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Will a High Intake of Flavonoids Help Prevent Diabetes

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Researchers at the Central Hospital of Enshi Autonomous Prefecture in Enshi, China, suggest taking in foods containing flavonoids can help prevent the development of Type 2 diabetes. That conclusion was the result of pooling eight earlier studies on the subject and analyzing them as if they were all one large study. The result of the pooled studies was published in May of 2018 in the journal Medicine (Baltimore).

A total of 312,015 participants took part in the eight studies, and 19,953 of the participants developed Type 2 diabetes over a period of 4 to 28 years. The participants who had the highest intake of flavonoids had the lowest risk of developing Type 2 diabetes. Taking in at least 550 mg a day of the various flavonoids was linked with a significantly lowered risk.

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The types of flavonoids included...

  • anthocyanins,
  • flavan-3-ols,
  • flavonols, and
  • isoflavones.

More research will be needed before we know which flavonoids are helpful in preventing Type 2 diabetes and how much of each we will need to take in to keep us healthy. The good news is the flavonoids are found in fruits and vegetables, which we knew were good for us anyway so the flavonoids could be a bonus. It is well-known vegetarian, and vegan diets are ideal for the prevention and control of Type 2 diabetes. Are flavonoids the reason, or just one of the reasons?

"Anthocyanin" is Greek for "blue flower." If you are "cyanotic," you are blue - not healthy. Flavonoids of this class may be blue, purple, or red. Some sources include...

  • black raspberries - 64 calories/cup
  • blackcurrants - 71 calories/cup
  • blueberries - 85 calories/cup
  • blackberries - 62 calories/cup
  • red cabbage - 28 calories/cup
  • black plums - 30 calories/each fruit
  • red radish - 3 calories/each radish
  • red raspberries - 64 calories/cup

Flavan-3-ols have been reported to have numerous benefits, including helping to fight off viruses and prevent some kinds of cancer. Some sources include...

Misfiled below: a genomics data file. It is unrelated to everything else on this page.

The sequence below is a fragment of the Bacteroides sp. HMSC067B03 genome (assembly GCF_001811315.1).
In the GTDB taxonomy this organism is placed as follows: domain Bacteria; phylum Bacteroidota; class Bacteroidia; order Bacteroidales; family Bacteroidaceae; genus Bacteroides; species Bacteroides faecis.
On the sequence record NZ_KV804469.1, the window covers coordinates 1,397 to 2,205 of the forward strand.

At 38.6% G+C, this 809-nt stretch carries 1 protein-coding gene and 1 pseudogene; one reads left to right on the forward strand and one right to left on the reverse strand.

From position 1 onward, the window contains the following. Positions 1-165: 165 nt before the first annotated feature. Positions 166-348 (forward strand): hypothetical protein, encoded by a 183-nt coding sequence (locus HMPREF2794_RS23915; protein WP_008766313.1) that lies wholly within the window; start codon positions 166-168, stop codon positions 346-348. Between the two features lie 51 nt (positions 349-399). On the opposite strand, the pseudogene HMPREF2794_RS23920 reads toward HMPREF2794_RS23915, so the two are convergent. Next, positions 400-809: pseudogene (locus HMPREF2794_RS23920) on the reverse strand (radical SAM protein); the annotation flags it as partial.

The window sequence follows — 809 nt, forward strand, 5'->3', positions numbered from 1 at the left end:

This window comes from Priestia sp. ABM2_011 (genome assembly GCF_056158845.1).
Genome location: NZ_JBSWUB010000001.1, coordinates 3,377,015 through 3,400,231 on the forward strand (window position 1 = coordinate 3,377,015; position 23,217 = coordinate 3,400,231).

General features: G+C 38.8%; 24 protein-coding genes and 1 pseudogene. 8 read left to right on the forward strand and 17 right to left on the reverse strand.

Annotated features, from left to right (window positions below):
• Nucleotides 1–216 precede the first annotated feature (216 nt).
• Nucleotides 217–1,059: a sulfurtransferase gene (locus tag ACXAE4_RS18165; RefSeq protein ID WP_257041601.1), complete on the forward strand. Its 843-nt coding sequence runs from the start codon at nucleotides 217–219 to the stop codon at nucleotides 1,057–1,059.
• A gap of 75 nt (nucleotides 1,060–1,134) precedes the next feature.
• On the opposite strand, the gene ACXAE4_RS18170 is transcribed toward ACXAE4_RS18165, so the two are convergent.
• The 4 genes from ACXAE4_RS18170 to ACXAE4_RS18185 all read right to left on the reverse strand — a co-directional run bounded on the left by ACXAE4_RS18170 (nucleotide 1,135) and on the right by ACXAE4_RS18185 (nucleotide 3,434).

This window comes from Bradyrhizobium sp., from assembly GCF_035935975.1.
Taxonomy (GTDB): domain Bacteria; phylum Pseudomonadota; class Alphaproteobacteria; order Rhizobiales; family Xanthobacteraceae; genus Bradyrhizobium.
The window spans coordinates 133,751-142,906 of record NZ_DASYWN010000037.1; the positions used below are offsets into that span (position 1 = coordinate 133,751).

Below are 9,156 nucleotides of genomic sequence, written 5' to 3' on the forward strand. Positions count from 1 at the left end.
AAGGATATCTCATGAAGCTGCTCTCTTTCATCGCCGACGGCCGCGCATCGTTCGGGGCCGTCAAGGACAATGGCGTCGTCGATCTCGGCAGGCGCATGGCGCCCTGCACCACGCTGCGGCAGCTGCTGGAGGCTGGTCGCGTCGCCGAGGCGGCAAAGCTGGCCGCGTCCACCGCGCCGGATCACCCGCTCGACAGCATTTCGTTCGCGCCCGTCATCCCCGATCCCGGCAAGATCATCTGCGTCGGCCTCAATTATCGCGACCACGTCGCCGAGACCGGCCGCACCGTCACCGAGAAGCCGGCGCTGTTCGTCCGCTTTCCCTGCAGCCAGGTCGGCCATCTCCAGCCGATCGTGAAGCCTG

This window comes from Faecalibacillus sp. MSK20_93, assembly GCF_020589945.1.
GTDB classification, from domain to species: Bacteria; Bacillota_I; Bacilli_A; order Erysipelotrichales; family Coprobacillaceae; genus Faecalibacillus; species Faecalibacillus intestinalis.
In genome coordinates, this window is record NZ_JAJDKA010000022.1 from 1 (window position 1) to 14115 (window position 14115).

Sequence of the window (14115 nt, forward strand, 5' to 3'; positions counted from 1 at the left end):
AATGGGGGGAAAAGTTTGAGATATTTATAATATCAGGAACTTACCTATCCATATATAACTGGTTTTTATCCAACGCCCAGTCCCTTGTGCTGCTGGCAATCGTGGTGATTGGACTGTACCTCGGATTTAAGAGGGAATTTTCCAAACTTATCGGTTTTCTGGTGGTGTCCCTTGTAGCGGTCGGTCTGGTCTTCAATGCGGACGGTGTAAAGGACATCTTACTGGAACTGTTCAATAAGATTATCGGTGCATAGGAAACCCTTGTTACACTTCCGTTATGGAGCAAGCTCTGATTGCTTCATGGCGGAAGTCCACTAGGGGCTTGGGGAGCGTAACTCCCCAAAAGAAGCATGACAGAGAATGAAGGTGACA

• tea - 2 calories/8 ounce cup
  • citrus fruits - 62 calories/orange
  • citrus fruit - 104 calories/each grapefruit
  • citrus juices - 39 calories/juice of one orange

Flavonols are yellow. Some sources include:...

  • chocolate - 142 calories/ounce of pure chocolate
  • onions - 12 calories/ounce
  • broccoli - 31 calories/ounce
  • kale - 33 calories/ounce
  • apples - Fuji, medium, 80 calories
  • tea - 2 calories/8 ounce cup
  • buckwheat - 155 calories/cup

Isoflavones are similar to the female hormone estrogen but are found only in plants. Soy and soy products are good sources. Other sources are...

  • linseed (flax) - 55 calories/tablespoons
  • sesame seeds - 52 calories/tablespoon
  • wheat berries - 164 calories/cup, cooked
  • fenugreek seeds - 36 calories/tablespoon
  • oats - 300 calories/cup, cooked
  • barley - 270 calories/cup, cooked

Further research in this area is needed The prospect of using flavonoids to manage Type 2 diabetes would be welcome by many.

Type 2 diabetes is not a condition you must just live with. By making easy changes to your daily routine, its possible to protect your heart, kidneys, eyes and limbs from the damage often caused by diabetes, and eliminate some of the complications you may already experience.

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